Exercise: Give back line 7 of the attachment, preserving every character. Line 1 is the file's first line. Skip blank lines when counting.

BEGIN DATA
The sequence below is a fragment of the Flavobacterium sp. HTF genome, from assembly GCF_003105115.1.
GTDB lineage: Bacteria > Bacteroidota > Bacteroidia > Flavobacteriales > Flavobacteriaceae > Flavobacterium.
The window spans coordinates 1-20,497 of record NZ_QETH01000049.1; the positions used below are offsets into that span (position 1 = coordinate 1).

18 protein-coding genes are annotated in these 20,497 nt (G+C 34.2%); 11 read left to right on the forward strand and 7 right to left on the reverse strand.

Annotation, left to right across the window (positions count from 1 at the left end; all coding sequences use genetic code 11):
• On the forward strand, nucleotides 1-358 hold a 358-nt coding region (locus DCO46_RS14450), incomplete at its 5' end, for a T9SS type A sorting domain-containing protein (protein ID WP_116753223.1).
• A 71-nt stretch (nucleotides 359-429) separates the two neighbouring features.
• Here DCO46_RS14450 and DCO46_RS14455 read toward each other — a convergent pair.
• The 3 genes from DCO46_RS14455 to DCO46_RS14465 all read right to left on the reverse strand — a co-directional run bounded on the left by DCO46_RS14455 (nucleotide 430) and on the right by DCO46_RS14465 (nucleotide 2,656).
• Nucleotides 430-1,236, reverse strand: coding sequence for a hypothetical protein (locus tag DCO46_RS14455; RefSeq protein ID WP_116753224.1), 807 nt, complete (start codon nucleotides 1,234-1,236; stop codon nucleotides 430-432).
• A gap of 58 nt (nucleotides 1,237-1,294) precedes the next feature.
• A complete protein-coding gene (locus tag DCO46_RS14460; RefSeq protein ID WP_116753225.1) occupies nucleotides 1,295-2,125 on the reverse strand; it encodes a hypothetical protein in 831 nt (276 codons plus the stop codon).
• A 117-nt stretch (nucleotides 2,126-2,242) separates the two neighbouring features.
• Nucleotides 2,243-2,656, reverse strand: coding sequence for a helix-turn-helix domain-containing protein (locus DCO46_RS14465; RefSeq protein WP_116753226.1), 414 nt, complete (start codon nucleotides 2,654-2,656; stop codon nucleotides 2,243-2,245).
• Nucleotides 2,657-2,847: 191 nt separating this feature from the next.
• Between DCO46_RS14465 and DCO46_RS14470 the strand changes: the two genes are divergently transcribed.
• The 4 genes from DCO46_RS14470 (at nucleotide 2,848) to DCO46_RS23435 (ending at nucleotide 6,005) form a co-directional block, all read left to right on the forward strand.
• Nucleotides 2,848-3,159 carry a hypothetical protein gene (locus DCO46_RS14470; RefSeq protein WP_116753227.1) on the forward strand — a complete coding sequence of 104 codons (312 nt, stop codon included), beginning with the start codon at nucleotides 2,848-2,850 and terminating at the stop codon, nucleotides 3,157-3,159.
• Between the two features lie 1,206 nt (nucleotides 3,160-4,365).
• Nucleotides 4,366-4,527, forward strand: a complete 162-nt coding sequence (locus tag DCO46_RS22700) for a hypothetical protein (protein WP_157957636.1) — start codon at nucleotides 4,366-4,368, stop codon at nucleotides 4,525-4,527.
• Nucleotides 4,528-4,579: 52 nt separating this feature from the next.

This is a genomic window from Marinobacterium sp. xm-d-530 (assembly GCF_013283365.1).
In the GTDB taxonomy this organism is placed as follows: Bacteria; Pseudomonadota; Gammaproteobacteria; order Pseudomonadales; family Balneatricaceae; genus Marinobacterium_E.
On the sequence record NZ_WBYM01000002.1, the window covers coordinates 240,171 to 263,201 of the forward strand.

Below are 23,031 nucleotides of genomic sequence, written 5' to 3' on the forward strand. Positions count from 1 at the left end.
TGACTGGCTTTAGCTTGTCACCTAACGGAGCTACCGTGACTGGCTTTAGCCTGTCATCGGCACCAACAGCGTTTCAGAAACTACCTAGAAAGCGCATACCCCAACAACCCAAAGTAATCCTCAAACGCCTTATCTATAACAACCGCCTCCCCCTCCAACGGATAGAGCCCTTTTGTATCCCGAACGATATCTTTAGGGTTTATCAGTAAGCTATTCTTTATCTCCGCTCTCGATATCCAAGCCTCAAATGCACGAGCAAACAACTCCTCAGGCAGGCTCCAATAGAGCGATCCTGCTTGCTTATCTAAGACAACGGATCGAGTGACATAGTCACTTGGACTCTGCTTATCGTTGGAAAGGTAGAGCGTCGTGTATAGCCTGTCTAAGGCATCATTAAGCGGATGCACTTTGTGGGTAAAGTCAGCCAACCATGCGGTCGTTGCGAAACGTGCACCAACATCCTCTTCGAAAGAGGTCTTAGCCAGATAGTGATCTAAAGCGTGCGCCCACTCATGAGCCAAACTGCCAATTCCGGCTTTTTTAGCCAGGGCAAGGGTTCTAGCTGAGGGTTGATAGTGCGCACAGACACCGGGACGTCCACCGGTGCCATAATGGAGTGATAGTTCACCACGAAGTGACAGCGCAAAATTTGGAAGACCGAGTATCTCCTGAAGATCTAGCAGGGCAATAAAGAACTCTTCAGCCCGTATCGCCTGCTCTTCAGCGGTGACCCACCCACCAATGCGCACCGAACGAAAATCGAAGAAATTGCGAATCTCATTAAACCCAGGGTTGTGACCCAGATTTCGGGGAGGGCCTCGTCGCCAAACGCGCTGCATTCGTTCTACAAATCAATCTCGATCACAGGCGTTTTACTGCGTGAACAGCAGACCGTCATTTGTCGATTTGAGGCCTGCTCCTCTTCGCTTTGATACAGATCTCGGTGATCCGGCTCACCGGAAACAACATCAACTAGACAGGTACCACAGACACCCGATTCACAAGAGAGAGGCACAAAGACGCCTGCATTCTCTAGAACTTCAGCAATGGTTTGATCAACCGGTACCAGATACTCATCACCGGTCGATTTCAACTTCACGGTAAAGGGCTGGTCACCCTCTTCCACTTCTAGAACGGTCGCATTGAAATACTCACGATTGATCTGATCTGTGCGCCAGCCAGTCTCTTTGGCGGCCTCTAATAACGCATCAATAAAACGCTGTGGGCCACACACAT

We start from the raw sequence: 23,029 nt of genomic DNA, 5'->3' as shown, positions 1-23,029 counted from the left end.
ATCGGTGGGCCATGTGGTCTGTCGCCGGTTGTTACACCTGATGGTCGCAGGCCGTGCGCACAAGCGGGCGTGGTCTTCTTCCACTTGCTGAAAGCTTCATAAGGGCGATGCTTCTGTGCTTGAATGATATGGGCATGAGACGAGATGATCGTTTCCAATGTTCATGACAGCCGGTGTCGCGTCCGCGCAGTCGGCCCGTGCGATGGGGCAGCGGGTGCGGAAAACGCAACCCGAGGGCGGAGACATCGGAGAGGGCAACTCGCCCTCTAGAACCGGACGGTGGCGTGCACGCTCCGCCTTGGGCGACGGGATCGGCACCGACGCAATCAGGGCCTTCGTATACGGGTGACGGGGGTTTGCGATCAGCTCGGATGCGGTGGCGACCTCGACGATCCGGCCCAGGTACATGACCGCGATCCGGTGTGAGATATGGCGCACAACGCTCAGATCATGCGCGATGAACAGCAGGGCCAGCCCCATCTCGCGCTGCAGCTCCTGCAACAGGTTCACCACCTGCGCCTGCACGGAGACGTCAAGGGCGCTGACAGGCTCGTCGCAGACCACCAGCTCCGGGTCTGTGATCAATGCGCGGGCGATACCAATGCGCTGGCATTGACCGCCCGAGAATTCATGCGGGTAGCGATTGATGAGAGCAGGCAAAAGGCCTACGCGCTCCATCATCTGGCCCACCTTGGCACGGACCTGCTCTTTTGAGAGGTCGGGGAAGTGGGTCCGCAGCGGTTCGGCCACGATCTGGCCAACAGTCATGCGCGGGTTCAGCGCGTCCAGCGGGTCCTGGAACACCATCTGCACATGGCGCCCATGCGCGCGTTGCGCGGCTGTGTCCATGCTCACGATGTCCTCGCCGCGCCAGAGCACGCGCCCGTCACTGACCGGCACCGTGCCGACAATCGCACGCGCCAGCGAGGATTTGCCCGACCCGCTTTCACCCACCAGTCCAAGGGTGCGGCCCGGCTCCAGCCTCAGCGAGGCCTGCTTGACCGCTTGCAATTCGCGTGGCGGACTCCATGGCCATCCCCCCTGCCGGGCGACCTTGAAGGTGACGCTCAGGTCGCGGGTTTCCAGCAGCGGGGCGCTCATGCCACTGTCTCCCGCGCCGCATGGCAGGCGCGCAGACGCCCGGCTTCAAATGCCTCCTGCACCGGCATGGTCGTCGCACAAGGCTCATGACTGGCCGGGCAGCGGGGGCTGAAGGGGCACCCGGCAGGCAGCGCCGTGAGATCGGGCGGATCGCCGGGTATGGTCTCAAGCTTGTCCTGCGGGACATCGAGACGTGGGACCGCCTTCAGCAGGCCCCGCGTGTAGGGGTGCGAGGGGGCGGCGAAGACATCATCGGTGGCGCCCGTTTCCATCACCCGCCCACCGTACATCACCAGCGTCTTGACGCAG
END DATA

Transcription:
• A 71-nt stretch (nucleotides 359-429) separates the two neighbouring features.